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When Katherine Nakamura threw her hat back in the school board race, running a write-in campaign to try to keep her own seat, the unusual bid raised worries that a legal battle could ensue.
School board member John de Beck claimed it could cause an expensive special election if a losing candidate argued that Nakamura shouldn’t have been allowed to pull votes away from them.
But when the votes were tallied up Tuesday, Nakamura got too few votes to tip the scales at all. A big win for middle school math teacher Kevin Beiser stopped talk that the election would end up in court.
Businessman Stephen Rosen said he wouldn’t lodge any kind of legal complaint about Nakamura drawing votes away from him, since Beiser had clearly won by a large margin. While votes for Nakamura have not been tallied, only one half of 1 percent of voters chose write-in candidates in the race at all. Beiser held a commanding 15-point lead over Rosen.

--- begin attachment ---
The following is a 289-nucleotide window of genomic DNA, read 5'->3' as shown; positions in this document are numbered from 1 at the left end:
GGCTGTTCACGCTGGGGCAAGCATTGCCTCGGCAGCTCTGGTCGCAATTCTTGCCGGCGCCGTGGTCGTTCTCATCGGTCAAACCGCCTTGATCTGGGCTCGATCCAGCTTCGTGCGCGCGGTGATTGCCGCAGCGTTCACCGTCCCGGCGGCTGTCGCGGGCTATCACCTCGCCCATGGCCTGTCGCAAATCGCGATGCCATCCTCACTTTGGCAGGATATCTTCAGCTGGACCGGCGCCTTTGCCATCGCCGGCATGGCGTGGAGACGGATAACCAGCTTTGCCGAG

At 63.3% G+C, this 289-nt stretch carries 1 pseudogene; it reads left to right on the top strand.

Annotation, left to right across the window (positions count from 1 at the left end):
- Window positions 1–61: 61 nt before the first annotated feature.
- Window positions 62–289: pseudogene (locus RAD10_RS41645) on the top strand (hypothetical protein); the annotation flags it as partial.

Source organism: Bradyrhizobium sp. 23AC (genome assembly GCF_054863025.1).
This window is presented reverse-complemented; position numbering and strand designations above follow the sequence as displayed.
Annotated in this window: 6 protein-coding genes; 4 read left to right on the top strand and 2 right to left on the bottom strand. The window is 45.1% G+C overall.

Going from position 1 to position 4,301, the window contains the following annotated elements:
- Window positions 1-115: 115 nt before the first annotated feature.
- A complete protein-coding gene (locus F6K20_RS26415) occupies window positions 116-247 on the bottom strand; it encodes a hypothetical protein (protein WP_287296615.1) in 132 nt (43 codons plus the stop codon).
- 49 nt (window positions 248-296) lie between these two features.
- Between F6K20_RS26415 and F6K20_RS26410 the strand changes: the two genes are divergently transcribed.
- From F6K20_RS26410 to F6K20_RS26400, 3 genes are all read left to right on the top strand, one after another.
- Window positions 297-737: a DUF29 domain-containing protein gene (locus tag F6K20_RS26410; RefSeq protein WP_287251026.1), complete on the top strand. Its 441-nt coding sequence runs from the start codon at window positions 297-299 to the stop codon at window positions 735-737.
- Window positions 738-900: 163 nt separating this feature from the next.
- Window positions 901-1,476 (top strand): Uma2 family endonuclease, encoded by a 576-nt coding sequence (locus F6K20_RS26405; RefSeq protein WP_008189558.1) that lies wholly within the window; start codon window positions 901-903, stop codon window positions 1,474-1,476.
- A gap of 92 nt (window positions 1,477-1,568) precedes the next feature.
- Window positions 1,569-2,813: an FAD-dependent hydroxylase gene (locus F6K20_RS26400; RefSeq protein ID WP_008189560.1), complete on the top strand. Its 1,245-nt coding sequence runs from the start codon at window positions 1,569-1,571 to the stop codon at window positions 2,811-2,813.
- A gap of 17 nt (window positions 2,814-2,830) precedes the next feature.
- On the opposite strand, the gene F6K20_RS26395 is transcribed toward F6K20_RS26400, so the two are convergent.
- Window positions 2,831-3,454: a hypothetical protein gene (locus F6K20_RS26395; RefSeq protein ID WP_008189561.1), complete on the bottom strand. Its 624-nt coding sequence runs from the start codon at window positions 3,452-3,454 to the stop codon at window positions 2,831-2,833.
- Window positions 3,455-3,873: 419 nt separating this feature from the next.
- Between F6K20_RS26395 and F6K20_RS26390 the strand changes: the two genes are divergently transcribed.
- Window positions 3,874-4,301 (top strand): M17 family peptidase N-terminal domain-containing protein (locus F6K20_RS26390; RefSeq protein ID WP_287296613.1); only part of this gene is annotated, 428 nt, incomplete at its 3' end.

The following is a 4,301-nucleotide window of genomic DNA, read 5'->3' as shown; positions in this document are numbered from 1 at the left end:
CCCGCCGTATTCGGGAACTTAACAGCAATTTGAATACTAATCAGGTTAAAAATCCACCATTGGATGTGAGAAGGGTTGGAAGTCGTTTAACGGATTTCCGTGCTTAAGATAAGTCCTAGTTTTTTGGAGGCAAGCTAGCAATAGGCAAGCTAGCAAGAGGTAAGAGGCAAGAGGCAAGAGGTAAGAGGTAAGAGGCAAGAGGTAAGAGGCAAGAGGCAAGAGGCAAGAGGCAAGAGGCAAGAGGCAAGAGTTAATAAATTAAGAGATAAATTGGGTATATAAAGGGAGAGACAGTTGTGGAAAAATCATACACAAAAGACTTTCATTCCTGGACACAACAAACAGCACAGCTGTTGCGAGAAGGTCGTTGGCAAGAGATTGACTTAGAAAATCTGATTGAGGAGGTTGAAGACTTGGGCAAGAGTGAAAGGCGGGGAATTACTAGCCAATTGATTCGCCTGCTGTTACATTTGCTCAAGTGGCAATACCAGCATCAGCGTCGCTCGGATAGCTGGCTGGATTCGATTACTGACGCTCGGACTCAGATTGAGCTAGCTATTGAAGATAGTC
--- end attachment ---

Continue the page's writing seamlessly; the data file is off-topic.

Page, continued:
Nakamura said her legal battle is over, since her lawsuit agitating for a write-in campaign had already succeeded in highlighting problems with the school board election system, if not forcing it to change.
“The write-in campaign was a blip on the screen. But I don’t have any regrets,” Nakamura said. “I think it put a much brighter light that there’s something wrong with our election system.”
Nakamura had argued that the hybrid school board election system, in which candidates compete in regional primaries then are elected citywide, disenfranchised voters outside her area who couldn’t vote for her in the primary. The unusual system has come under attack not only from Nakamura, but also from critics on the flip side who say citywide elections dilute minority votes.
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